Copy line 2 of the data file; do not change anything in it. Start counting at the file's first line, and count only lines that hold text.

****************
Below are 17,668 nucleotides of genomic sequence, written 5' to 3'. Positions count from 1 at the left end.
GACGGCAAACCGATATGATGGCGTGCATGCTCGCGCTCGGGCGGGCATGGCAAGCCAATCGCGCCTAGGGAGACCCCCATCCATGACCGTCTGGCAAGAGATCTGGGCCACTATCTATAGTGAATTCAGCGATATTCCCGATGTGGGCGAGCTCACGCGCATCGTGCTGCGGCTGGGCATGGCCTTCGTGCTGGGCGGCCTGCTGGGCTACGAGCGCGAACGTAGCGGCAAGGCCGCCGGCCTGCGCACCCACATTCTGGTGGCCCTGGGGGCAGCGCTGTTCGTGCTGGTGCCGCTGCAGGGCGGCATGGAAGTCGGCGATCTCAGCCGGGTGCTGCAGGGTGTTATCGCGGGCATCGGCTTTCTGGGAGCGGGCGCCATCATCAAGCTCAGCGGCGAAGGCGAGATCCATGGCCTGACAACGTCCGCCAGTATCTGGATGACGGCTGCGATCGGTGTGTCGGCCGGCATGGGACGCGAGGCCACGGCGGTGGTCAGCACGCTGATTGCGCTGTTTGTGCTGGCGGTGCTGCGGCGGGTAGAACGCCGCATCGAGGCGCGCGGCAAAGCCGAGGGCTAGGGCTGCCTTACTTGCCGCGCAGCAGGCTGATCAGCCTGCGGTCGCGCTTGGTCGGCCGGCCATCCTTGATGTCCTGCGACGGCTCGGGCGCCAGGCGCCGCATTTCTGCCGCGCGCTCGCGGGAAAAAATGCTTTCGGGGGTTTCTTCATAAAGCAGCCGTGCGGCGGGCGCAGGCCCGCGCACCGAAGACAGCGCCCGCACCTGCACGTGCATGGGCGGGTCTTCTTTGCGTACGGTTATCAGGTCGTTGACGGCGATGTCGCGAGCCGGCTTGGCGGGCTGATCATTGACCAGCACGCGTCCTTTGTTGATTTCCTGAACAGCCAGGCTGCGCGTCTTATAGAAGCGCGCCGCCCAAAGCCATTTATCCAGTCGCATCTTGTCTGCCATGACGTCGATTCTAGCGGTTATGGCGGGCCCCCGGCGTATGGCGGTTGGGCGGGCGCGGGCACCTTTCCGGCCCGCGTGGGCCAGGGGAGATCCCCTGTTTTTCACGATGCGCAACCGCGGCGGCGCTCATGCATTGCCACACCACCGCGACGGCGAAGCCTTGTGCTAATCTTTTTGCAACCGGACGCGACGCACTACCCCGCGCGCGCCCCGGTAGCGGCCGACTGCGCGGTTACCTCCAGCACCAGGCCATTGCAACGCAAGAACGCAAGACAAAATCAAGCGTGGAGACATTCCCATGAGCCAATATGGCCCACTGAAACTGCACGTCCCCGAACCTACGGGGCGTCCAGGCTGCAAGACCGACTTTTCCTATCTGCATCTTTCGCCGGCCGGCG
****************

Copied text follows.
GACGGCAAACCGATATGATGGCGTGCATGCTCGCGCTCGGGCGGGCATGGCAAGCCAATCGCGCCTAGGGAGACCCCCATCCATGACCGTCTGGCAAGAGATCTGGGCCACTATCTATAGTGAATTCAGCGATATTCCCGATGTGGGCGAGCTCACGCGCATCGTGCTGCGGCTGGGCATGGCCTTCGTGCTGGGCGGCCTGCTGGGCTACGAGCGCGAACGTAGCGGCAAGGCCGCCGGCCTGCGCACCCACATTCTGGTGGCCCTGGGGGCAGCGCTGTTCGTGCTGGTGCCGCTGCAGGGCGGCATGGAAGTCGGCGATCTCAGCCGGGTGCTGCAGGGTGTTATCGCGGGCATCGGCTTTCTGGGAGCGGGCGCCATCATCAAGCTCAGCGGCGAAGGCGAGATCCATGGCCTGACAACGTCCGCCAGTATCTGGATGACGGCTGCGATCGGTGTGTCGGCCGGCATGGGACGCGAGGCCACGGCGGTGGTCAGCACGCTGATTGCGCTGTTTGTGCTGGCGGTGCTGCGGCGGGTAGAACGCCGCATCGAGGCGCGCGGCAAAGCCGAGGGCTAGGGCTGCCTTACTTGCCGCGCAGCAGGCTGATCAGCCTGCGGTCGCGCTTGGTCGGCCGGCCATCCTTGATGTCCTGCGACGGCTCGGGCGCCAGGCGCCGCATTTCTGCCGCGCGCTCGCGGGAAAAAATGCTTTCGGGGGTTTCTTCATAAAGCAGCCGTGCGGCGGGCGCAGGCCCGCGCACCGAAGACAGCGCCCGCACCTGCACGTGCATGGGCGGGTCTTCTTTGCGTACGGTTATCAGGTCGTTGACGGCGATGTCGCGAGCCGGCTTGGCGGGCTGATCATTGACCAGCACGCGTCCTTTGTTGATTTCCTGAACAGCCAGGCTGCGCGTCTTATAGAAGCGCGCCGCCCAAAGCCATTTATCCAGTCGCATCTTGTCTGCCATGACGTCGATTCTAGCGGTTATGGCGGGCCCCCGGCGTATGGCGGTTGGGCGGGCGCGGGCACCTTTCCGGCCCGCGTGGGCCAGGGGAGATCCCCTGTTTTTCACGATGCGCAACCGCGGCGGCGCTCATGCATTGCCACACCACCGCGACGGCGAAGCCTTGTGCTAATCTTTTTGCAACCGGACGCGACGCACTACCCCGCGCGCGCCCCGGTAGCGGCCGACTGCGCGGTTACCTCCAGCACCAGGCCATTGCAACGCAAGAACGCAAGACAAAATCAAGCGTGGAGACATTCCCATGAGCCAATATGGCCCACTGAAACTGCACGTCCCCGAACCTACGGGGCGTCCAGGCTGCAAGACCGACTTTTCCTATCTGCATCTTTCGCCGGCCGGCG